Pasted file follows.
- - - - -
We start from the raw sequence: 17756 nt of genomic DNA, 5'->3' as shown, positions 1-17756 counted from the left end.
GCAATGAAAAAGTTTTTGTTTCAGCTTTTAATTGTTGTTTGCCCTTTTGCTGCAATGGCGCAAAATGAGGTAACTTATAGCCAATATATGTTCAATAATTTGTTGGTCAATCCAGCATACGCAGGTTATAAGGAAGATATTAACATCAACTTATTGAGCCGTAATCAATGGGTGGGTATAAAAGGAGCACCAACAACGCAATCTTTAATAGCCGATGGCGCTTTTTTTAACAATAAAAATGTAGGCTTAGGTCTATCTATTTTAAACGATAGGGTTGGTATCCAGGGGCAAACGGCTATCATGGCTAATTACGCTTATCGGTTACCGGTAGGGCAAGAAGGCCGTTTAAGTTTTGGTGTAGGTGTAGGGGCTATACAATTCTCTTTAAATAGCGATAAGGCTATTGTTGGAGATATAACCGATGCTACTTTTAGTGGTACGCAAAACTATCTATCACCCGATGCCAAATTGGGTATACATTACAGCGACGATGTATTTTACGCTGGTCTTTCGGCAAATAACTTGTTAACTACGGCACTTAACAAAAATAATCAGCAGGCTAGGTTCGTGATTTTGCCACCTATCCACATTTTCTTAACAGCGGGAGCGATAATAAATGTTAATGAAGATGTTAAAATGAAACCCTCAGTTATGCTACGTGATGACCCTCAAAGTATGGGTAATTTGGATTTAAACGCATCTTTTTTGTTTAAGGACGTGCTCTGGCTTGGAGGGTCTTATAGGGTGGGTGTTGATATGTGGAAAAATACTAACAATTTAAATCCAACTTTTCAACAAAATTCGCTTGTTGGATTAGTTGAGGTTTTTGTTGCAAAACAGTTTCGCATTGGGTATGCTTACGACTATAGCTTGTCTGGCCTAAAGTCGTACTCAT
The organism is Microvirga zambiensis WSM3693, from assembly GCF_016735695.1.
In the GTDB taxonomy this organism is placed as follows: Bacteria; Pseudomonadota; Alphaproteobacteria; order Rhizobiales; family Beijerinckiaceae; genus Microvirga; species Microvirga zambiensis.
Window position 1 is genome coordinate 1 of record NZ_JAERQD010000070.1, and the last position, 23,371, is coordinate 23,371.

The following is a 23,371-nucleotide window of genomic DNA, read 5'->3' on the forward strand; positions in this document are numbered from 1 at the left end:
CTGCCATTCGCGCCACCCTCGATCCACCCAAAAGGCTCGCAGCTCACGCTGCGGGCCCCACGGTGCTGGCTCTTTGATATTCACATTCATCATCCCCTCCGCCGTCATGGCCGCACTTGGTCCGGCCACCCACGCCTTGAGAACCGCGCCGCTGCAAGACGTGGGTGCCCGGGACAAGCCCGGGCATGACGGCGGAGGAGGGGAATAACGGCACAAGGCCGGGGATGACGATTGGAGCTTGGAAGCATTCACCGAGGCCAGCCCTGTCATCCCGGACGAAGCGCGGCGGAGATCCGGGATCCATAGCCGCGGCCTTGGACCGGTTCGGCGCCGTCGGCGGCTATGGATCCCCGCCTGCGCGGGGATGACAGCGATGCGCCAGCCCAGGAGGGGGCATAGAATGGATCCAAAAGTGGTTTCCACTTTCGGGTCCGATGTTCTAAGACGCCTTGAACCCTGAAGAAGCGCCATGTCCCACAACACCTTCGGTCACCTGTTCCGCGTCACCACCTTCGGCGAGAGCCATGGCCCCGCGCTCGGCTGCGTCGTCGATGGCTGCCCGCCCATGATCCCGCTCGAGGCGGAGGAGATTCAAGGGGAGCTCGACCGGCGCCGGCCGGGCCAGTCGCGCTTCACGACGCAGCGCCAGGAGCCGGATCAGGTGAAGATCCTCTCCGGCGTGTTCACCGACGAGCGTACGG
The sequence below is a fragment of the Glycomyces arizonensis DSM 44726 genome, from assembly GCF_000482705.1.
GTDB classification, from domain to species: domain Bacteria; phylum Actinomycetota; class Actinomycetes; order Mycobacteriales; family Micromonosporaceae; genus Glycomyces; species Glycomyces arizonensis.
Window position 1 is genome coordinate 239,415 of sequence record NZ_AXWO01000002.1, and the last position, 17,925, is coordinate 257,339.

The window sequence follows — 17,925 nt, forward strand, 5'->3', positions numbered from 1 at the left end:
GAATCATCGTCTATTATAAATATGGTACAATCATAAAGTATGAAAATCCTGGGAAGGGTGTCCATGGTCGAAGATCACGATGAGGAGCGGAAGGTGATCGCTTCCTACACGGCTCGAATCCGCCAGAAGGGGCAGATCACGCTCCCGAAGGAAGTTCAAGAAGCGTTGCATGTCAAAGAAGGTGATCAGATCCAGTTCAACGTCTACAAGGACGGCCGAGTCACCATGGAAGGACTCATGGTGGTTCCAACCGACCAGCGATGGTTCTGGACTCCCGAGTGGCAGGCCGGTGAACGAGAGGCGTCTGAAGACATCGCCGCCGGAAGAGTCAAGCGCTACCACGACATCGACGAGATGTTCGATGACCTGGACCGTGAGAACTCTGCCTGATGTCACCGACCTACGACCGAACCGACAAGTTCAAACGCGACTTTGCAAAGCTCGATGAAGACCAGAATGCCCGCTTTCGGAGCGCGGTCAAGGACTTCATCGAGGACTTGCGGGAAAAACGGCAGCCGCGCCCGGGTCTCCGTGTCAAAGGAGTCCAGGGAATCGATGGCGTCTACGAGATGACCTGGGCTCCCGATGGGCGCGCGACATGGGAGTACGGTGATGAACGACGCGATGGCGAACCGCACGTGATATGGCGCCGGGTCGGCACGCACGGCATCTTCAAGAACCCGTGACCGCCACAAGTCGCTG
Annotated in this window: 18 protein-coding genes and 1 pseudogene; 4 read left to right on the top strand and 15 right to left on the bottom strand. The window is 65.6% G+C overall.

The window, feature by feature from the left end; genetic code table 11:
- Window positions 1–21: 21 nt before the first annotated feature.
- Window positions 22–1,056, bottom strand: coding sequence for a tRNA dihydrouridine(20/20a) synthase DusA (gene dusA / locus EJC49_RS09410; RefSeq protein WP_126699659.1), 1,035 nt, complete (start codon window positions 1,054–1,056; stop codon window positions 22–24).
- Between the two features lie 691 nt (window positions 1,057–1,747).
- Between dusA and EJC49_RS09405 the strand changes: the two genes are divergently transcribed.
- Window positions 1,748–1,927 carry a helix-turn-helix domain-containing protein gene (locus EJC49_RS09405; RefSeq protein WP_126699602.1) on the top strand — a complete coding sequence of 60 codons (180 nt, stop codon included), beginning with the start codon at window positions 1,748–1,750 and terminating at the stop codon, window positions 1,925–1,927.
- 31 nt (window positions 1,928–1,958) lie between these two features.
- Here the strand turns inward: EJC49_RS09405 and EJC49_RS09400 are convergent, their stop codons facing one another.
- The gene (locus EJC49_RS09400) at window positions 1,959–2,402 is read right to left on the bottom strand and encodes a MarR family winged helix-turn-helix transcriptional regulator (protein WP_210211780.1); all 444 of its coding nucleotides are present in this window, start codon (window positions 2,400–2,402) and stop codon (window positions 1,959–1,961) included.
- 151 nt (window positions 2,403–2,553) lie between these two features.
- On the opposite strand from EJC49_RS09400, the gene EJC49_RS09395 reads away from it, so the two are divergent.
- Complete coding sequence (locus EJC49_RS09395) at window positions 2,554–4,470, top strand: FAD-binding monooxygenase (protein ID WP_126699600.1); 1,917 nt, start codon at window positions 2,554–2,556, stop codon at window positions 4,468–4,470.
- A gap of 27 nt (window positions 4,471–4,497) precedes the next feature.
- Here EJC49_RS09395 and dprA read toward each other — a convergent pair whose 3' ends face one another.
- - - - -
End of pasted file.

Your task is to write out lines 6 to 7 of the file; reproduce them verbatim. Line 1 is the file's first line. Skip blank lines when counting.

The following is a 23,371-nucleotide window of genomic DNA, read 5'->3' on the forward strand; positions in this document are numbered from 1 at the left end:
CTGCCATTCGCGCCACCCTCGATCCACCCAAAAGGCTCGCAGCTCACGCTGCGGGCCCCACGGTGCTGGCTCTTTGATATTCACATTCATCATCCCCTCCGCCGTCATGGCCGCACTTGGTCCGGCCACCCACGCCTTGAGAACCGCGCCGCTGCAAGACGTGGGTGCCCGGGACAAGCCCGGGCATGACGGCGGAGGAGGGGAATAACGGCACAAGGCCGGGGATGACGATTGGAGCTTGGAAGCATTCACCGAGGCCAGCCCTGTCATCCCGGACGAAGCGCGGCGGAGATCCGGGATCCATAGCCGCGGCCTTGGACCGGTTCGGCGCCGTCGGCGGCTATGGATCCCCGCCTGCGCGGGGATGACAGCGATGCGCCAGCCCAGGAGGGGGCATAGAATGGATCCAAAAGTGGTTTCCACTTTCGGGTCCGATGTTCTAAGACGCCTTGAACCCTGAAGAAGCGCCATGTCCCACAACACCTTCGGTCACCTGTTCCGCGTCACCACCTTCGGCGAGAGCCATGGCCCCGCGCTCGGCTGCGTCGTCGATGGCTGCCCGCCCATGATCCCGCTCGAGGCGGAGGAGATTCAAGGGGAGCTCGACCGGCGCCGGCCGGGCCAGTCGCGCTTCACGACGCAGCGCCAGGAGCCGGATCAGGTGAAGATCCTCTCCGGCGTGTTCACCGACGAGCGTACGG